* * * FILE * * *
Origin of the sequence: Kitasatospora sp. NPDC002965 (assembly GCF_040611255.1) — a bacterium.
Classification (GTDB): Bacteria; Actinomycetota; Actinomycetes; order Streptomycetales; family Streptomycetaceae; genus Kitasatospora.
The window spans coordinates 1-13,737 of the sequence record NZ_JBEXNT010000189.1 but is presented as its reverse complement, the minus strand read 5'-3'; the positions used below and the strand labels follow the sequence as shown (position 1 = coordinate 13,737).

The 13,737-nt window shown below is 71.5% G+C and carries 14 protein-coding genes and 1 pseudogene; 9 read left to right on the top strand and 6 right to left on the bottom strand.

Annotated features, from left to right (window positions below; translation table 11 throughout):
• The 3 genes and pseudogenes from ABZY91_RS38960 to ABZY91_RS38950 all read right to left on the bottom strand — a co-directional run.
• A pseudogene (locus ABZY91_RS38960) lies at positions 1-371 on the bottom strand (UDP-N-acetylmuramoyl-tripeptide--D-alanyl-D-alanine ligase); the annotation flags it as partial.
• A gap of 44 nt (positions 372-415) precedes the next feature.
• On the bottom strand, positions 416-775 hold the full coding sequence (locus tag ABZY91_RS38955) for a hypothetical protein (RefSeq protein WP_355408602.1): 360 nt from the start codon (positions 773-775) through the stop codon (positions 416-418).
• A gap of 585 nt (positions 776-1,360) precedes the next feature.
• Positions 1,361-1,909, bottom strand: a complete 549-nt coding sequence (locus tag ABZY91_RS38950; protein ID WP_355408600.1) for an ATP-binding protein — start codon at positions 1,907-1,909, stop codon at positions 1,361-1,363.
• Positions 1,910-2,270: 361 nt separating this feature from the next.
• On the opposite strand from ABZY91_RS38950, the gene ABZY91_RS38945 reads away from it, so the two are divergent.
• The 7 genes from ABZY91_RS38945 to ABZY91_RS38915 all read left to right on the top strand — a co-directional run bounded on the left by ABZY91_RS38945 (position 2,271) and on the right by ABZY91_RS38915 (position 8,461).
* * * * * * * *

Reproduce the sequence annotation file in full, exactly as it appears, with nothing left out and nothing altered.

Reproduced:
Origin of the sequence: Kitasatospora sp. NPDC002965 (assembly GCF_040611255.1) — a bacterium.
Classification (GTDB): Bacteria; Actinomycetota; Actinomycetes; order Streptomycetales; family Streptomycetaceae; genus Kitasatospora.
The window spans coordinates 1-13,737 of the sequence record NZ_JBEXNT010000189.1 but is presented as its reverse complement, the minus strand read 5'-3'; the positions used below and the strand labels follow the sequence as shown (position 1 = coordinate 13,737).

The 13,737-nt window shown below is 71.5% G+C and carries 14 protein-coding genes and 1 pseudogene; 9 read left to right on the top strand and 6 right to left on the bottom strand.

Annotated features, from left to right (window positions below; translation table 11 throughout):
• The 3 genes and pseudogenes from ABZY91_RS38960 to ABZY91_RS38950 all read right to left on the bottom strand — a co-directional run.
• A pseudogene (locus ABZY91_RS38960) lies at positions 1-371 on the bottom strand (UDP-N-acetylmuramoyl-tripeptide--D-alanyl-D-alanine ligase); the annotation flags it as partial.
• A gap of 44 nt (positions 372-415) precedes the next feature.
• On the bottom strand, positions 416-775 hold the full coding sequence (locus tag ABZY91_RS38955) for a hypothetical protein (RefSeq protein WP_355408602.1): 360 nt from the start codon (positions 773-775) through the stop codon (positions 416-418).
• A gap of 585 nt (positions 776-1,360) precedes the next feature.
• Positions 1,361-1,909, bottom strand: a complete 549-nt coding sequence (locus tag ABZY91_RS38950; protein ID WP_355408600.1) for an ATP-binding protein — start codon at positions 1,907-1,909, stop codon at positions 1,361-1,363.
• Positions 1,910-2,270: 361 nt separating this feature from the next.
• On the opposite strand from ABZY91_RS38950, the gene ABZY91_RS38945 reads away from it, so the two are divergent.
• The 7 genes from ABZY91_RS38945 to ABZY91_RS38915 all read left to right on the top strand — a co-directional run bounded on the left by ABZY91_RS38945 (position 2,271) and on the right by ABZY91_RS38915 (position 8,461).